Learning Resource for Week 32 May 10-14
Message from Teacher Dave & Teacher Jessica:
May is clean air month! Air quality significantly impacts children’s health. Indoor air pollution levels are 2-5 times greater than outdoor levels because of indoor pollutants such as: tobacco smoke (including e-cigarettes or “vaping”), mold, cockroaches, household chemicals, fragrances, and pet dander.
The health impacts of poor indoor and outdoor air include: decreased lung size and function, asthma, bronchitis, emphysema, and some types of cancers.
Children are more susceptible to the health impacts of poor air quality because their lungs are still developing and they breathe more air per pound of body weight than adults. Children also spend on average more time indoors than adults.
Children of color, and children from low-income households, are at a greater risk for adverse health outcomes because of their exposure to high levels of air pollution. They are more prone to live near polluting industries due to long-standing housing and economic policies that have led to higher rates of poverty and racial segregation.
You can reduce harmful chemicals and particles indoors by improving ventilation or bringing in fresh outdoor air.
- Increase ventilation by opening screened windows and doors. But avoid these actions when outdoor air pollution is high. You can use the following tool to assess outdoor air quality and levels of particulate matter (PM).
- If you have a heating, ventilation, and air conditioning (HVAC) system, run the system fan for longer times, or continuously.
- Consider upgrading the HVAC system filter to a higher efficiency MERV 13 filter, or the highest-rated filter that your system fan and filter slot can accommodate. Change out HVAC filters according to the manufacturer’s instructions.
- HVAC systems need maintenance-have them checked yearly by a certified professional.
- Portable Air Cleaners can be used to supplement natural and mechanical ventilation systems in certain situations, e.g. when windows can’t be opened or HVAC system fans can’t be run continuously.
Our four program-wide expectations are Be Courageous, Be Curious, Be Compassionate, Be A Community. Again this week we will focus on how children can be courageous.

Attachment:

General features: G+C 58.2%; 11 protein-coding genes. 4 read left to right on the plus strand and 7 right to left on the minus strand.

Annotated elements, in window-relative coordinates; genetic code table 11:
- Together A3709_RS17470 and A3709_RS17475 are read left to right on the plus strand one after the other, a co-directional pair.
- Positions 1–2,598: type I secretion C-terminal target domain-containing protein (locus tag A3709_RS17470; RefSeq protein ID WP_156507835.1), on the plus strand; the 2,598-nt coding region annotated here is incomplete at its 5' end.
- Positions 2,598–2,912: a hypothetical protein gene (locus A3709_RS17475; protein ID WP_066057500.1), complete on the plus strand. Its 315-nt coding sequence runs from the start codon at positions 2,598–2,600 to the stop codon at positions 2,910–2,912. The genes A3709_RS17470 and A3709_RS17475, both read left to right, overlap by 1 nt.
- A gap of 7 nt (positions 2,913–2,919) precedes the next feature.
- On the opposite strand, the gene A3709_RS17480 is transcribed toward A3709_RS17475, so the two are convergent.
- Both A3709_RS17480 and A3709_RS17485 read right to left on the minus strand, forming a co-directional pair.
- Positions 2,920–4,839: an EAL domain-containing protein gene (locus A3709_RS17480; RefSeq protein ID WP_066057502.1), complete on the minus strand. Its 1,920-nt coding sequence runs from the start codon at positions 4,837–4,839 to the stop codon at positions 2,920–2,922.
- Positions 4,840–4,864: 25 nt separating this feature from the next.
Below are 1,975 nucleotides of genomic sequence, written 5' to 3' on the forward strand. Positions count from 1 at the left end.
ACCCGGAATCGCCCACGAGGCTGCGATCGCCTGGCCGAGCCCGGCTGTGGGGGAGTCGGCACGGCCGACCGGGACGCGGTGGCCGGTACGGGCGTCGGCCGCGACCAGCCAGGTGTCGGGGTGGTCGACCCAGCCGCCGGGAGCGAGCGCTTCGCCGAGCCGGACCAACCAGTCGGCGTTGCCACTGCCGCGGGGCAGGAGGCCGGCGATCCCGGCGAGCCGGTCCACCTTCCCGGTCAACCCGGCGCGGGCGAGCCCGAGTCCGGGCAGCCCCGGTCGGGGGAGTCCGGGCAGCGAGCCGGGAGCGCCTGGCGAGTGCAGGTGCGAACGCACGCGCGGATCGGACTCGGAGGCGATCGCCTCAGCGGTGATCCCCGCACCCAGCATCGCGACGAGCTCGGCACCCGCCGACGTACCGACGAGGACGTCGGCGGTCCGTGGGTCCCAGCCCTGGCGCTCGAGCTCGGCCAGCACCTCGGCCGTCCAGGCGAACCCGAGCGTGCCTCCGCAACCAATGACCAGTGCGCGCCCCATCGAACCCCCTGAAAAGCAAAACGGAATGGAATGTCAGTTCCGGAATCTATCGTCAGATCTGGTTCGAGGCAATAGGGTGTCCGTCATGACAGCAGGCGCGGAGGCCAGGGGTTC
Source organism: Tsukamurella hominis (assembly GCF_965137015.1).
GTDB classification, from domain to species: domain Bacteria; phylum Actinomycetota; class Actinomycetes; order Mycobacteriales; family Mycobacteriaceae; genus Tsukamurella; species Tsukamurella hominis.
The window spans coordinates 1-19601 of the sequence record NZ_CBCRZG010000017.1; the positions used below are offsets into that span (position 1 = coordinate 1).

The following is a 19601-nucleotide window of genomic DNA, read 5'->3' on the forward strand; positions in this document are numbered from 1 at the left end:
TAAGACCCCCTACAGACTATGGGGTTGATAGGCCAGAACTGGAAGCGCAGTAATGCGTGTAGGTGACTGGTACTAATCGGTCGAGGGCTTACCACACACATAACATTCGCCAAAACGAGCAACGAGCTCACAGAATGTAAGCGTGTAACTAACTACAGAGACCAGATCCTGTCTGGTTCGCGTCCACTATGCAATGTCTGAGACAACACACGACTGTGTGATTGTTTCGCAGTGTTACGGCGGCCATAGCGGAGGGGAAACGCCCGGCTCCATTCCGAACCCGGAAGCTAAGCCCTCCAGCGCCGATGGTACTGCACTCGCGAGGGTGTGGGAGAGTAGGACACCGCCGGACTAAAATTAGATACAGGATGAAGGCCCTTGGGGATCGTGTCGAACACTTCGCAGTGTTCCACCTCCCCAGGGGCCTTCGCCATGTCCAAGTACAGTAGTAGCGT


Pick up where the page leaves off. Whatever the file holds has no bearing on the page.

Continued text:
Children are courageous when they:
- Try new things for the first time
- Ask questions
- Make a mistake and try again
- Share their own feelings
- Stand up for what is right
Language / Literacy
Rhyming Hopscotch – Use tape to create a hopscotch game inside, or chalk for an outside game. Have pictures inside each hopscotch square. Yell out a word, then have the child hop to the appropriate rhyming word. The picture on the side is an example to use but if you’re child is not at the level of reading, draw or use pictures inside the boxes!
Math / Science
Number Match – It is important the kiddos are continuing to count and learn their numbers. This activity is easy and fun to do. Use white paper and draw the numbers 1– 10 on each paper or if you have long butcher paper, write out the numbers 1-10. On sticky notes, make corresponding sets for each number (you can do quantity or math problems) Ex: for number 5, you can draw 5 dots on the sticky notes. Have your child match the correct amount of dots or math problems on the sticky notes to the correct number.
Sorting: Cut out pictures of fruits and vegetables from grocery flyers or magazines. If you don’t have any you could draw fruits and vegetables. Then make a chart like the one below. Help your child sort fruits and vegetables into the correct column. This is an example of what it may look like when completed.
Watch the video below of Teacher Dave brushing his teeth! Ask me for the password if you need it.
After you have viewed the video, use this song to brush your teeth in the morning and before you go to bed.